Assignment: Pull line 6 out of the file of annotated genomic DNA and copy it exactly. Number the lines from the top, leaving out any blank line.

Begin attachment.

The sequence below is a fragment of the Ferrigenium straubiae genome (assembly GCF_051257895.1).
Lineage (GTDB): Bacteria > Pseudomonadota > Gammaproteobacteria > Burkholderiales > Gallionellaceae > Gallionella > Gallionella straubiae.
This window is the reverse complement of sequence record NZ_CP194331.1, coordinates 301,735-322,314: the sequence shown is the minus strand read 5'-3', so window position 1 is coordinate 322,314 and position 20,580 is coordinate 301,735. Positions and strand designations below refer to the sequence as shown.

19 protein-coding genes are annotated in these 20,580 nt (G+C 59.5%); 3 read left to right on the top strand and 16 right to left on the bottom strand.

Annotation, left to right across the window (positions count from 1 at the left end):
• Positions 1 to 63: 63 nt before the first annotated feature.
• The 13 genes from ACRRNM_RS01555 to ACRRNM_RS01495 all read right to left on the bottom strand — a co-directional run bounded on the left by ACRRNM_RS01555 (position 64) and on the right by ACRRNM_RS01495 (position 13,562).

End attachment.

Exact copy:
• Positions 1 to 63: 63 nt before the first annotated feature.